Alex Moir (BA 2018) is a marketing executive who, after graduating and working in bars in London to make ends meet, landed his dream job by taking a chance on a start-up company. Here he explains why he thinks start-ups can be a great way to get your career going.
If you graduated in 2018, you had a 33% chance of employment in place before your graduation date. By 2020, your chance was just 18%. I know, I must be really fun at parties.
My point is that if you’re reading this, you might be in the position I was in when leaving university. The fistful of grad schemes I applied to didn’t work out. I didn’t have anything in my back pocket except going full-time at my term-time job or moving back home and waiting for the next intake round of my preferred grad schemes.
Instead, I moved to London, worked in a bar to make rent, and applied for jobs in my spare time.
Most people advised me against working for a start-up. “Secure a safe job at a big company in your twenties. Start-ups are risky and if yours fails, it’ll be a mark on your CV.”
But I didn’t want to be a Big Four consultant. I didn’t want to do a law conversion and scrabble for a training contract, and I didn’t want to go back to college to study for more qualifications. I wanted to work in tech – it seemed exciting, and there were plenty of graduate opportunities in London.
Joining the world of legal tech
Through a start-up job marketplace called Joblab (now Stride), I spotted a graduate role at a company that sounded interesting and applied. The company I joined, Juro, invited me in, and I spent the majority of the interview process learning about the company’s vision from its founders. I was offered, and accepted, a position as their first business development representative. The end-to-end process took two weeks; I was employee number 15.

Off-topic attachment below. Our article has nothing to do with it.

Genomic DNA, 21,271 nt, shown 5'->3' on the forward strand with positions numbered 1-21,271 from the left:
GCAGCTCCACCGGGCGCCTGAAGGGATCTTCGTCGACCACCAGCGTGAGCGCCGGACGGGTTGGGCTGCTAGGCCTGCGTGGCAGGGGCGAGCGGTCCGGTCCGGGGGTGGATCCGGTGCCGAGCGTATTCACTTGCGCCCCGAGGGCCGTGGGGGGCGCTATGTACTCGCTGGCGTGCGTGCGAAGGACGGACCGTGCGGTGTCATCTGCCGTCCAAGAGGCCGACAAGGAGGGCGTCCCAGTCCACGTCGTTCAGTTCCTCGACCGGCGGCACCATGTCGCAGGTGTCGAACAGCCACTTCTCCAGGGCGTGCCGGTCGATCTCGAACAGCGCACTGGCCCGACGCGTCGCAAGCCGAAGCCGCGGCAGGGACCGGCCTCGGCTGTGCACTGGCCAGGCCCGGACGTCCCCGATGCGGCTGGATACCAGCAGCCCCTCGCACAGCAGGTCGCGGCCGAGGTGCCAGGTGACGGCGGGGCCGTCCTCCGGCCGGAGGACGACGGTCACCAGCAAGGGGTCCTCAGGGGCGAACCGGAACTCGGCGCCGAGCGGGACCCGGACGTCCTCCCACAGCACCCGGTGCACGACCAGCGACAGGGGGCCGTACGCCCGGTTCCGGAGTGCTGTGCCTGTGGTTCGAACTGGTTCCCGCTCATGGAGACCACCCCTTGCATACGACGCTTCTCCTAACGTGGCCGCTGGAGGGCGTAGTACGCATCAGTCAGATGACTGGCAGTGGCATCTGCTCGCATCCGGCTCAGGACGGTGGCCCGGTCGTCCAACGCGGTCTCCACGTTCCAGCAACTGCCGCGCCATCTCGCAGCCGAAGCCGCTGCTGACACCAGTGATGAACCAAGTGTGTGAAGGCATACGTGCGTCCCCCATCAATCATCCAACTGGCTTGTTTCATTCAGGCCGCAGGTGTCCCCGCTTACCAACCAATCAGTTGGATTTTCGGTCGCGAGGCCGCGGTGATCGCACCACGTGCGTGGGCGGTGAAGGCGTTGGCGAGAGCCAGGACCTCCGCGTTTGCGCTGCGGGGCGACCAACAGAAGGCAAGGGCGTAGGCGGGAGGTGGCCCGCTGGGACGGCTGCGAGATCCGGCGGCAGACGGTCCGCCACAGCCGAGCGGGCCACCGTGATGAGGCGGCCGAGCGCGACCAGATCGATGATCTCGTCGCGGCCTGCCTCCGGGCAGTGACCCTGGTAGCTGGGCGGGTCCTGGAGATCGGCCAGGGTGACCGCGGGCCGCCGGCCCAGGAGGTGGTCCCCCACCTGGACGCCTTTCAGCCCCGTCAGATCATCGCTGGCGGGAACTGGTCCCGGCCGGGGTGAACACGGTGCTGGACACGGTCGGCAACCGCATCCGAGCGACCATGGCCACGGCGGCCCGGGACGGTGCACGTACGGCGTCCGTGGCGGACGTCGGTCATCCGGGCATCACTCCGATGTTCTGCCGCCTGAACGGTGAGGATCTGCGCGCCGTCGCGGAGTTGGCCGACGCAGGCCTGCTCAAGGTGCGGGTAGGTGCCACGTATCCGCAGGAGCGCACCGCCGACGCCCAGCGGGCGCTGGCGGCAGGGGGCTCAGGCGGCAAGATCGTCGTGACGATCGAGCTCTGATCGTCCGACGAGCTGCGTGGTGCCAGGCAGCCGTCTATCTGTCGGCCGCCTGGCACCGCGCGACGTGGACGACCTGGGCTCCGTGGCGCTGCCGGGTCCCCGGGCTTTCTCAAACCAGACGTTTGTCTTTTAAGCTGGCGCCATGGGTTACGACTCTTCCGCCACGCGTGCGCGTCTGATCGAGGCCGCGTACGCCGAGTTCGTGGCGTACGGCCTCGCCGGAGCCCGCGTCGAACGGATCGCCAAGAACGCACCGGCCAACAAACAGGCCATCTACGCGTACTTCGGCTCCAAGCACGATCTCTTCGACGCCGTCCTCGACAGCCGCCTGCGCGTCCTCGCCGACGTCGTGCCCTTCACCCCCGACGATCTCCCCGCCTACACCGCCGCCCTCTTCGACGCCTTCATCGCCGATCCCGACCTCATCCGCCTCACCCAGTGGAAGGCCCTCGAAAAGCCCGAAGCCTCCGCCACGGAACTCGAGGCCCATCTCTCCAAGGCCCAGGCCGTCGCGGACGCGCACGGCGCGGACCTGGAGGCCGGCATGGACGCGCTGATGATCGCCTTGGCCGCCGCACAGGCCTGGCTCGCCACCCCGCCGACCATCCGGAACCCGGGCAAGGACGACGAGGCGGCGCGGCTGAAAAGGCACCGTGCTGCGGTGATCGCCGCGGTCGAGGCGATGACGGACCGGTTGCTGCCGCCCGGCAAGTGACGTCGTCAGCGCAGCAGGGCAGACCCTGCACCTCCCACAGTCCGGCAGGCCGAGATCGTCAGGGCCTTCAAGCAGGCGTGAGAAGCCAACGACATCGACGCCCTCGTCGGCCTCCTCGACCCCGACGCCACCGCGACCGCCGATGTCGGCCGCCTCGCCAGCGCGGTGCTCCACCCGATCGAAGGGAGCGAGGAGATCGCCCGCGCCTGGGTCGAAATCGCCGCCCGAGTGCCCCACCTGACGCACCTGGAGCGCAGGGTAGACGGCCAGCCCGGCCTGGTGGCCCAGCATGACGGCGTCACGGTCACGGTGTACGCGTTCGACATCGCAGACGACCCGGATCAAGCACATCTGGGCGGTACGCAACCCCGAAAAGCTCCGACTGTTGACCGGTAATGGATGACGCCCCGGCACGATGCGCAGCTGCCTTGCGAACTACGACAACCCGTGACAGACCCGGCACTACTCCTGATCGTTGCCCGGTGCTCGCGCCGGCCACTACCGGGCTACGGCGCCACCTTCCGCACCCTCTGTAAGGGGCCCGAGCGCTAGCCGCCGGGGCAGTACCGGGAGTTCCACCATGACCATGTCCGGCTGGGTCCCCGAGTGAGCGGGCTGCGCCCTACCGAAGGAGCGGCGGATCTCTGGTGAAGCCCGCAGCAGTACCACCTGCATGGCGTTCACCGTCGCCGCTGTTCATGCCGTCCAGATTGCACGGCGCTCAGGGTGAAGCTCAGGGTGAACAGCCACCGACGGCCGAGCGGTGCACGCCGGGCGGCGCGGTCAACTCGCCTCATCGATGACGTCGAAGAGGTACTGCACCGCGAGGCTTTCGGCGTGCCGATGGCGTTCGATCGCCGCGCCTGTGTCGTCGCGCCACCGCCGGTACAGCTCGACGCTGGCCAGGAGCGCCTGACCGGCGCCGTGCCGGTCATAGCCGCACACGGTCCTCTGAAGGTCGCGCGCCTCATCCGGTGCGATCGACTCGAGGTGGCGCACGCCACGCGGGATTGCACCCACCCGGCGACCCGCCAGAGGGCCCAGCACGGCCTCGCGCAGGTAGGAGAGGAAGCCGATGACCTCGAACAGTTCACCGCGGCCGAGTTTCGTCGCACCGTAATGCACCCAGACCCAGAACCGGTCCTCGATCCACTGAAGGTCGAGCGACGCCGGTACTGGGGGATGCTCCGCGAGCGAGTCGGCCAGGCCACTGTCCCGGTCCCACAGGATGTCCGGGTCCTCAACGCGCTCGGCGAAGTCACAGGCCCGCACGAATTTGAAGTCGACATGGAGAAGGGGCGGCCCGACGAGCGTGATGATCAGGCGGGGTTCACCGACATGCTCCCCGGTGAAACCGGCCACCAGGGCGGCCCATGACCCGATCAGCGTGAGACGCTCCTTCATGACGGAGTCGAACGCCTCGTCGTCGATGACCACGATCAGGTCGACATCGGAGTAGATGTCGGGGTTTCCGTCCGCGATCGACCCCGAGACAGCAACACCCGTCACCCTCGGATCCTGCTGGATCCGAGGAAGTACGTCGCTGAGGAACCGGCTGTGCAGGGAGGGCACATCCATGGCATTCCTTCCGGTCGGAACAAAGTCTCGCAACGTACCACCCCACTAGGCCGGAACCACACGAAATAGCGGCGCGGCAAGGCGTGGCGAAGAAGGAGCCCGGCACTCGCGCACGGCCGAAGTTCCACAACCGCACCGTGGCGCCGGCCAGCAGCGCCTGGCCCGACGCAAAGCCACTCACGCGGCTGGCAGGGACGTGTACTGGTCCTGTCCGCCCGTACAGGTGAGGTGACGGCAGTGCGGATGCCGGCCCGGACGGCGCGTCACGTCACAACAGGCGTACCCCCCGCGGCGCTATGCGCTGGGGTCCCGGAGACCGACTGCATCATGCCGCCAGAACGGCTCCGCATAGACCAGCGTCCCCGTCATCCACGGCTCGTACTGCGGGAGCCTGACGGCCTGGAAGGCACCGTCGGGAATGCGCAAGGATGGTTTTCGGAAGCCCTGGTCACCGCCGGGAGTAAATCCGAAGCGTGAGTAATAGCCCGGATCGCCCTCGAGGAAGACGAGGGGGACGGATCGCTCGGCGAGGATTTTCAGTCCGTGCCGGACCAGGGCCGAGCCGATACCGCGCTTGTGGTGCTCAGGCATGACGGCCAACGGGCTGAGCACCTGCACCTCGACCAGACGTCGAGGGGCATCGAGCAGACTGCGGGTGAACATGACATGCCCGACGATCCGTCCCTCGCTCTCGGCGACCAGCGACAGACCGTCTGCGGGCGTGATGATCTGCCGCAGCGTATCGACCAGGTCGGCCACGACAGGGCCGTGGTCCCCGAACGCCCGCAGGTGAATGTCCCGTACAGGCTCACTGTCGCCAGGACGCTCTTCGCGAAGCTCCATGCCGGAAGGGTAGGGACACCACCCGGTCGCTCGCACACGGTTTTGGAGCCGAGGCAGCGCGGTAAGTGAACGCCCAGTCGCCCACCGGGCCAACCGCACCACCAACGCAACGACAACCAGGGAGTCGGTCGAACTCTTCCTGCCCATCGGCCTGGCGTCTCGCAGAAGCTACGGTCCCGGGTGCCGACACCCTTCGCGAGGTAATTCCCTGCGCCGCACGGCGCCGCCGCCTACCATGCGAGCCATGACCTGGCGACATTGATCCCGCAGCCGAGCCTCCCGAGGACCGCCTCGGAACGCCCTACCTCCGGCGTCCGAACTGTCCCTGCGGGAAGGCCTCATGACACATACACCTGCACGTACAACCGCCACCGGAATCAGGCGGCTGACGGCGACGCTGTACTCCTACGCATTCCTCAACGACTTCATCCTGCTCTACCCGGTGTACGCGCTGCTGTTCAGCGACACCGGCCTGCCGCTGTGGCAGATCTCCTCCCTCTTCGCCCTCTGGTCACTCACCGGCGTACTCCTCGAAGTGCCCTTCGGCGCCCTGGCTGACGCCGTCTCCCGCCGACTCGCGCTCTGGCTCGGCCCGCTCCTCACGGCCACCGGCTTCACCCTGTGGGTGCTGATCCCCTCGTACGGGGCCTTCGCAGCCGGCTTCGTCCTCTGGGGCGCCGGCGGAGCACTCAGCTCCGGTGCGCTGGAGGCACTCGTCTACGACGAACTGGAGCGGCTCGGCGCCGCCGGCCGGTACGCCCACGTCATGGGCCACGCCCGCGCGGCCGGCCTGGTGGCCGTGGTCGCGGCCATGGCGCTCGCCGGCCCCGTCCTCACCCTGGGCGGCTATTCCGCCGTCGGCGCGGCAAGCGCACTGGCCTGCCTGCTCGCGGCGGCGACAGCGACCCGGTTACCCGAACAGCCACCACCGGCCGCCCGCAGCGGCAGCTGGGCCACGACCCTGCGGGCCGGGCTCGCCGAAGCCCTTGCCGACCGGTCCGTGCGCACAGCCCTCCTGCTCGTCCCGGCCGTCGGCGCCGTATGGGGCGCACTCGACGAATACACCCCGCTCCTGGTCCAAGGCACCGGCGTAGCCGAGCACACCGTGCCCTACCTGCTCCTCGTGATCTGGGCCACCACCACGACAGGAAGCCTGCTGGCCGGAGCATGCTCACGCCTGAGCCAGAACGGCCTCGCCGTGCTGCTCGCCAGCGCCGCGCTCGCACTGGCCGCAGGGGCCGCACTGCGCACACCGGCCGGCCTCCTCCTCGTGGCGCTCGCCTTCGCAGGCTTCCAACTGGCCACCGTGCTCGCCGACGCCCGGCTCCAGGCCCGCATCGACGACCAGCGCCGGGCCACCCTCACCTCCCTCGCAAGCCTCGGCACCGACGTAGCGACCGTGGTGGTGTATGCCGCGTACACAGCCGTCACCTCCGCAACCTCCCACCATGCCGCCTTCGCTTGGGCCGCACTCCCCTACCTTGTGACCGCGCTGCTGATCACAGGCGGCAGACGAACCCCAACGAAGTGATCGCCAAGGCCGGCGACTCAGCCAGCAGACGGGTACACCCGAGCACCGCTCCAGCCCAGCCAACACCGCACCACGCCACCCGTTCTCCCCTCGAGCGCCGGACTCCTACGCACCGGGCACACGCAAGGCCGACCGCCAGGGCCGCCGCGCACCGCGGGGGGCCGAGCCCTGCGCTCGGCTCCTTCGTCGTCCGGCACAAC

Two years into my post-university career, where am I? Yep, still working at Juro.
Would I recommend it? Absolutely. Here’s why:
1. No two days are the same.
In two years, I’ve seen the company more than double in headcount and raise over $7m in venture capital from the investors behind Twitter. I’ve helped shape the foundations of our sales and marketing processes and have worked with every department in the company in one way or another. The best part is that this still feels like the beginning of the adventure.
2. You’re invested in the company’s success, and they’re invested in yours.
Hiring, for early-stage start-ups, is genuinely make-or-break. A bad hire can be catastrophic and an extremely expensive mistake. If a start-up chooses to hire you, the chances are they really like you and plan to keep you around for a while.
To do that, they may give you share options in the company that ‘vest’ over time. This is your stake in the company’s success, and the more the company grows, the more your stake is worth. Equally, your colleagues are invested in helping you grow with the company and succeed in your career.
3. You learn fast.
Working in a start-up, you see how the entire business operates and works together. You’re climbing a steep learning curve and getting a little better each day. You also have a huge amount of responsibility from day one, and your performance can make a decisive impact on the company.
It can be hard. Sometimes, you’re given an outcome to reach, with no obvious way to get there. But that’s also what makes it exciting. It’s up to you to experiment, try new things, and build knowledge you’ll take with you through your career. You’ll understand what makes a company successful and get an even better idea of where you want your career to go.
4. You shape your role.
In a start-up, you’re constantly collaborating with other teams and learning about their roles. You may even decide you want to change your trajectory in the company. Maybe you started in sales, but realise you want to move into marketing.
So, make the jump! As the company grows, new roles pop up all the time and internal hiring is often faster and easier. Just let your team know where you want to go, and they’ll be supportive in helping you get there.
Two years into start-up life, there have been ups and downs – it’s not always the glamour and drama that you see in shows like Silicon Valley. But when you watch your company triple its revenue in a year, you’ll realise it’s an adventure worth sticking with. So why not start an adventure of your own?
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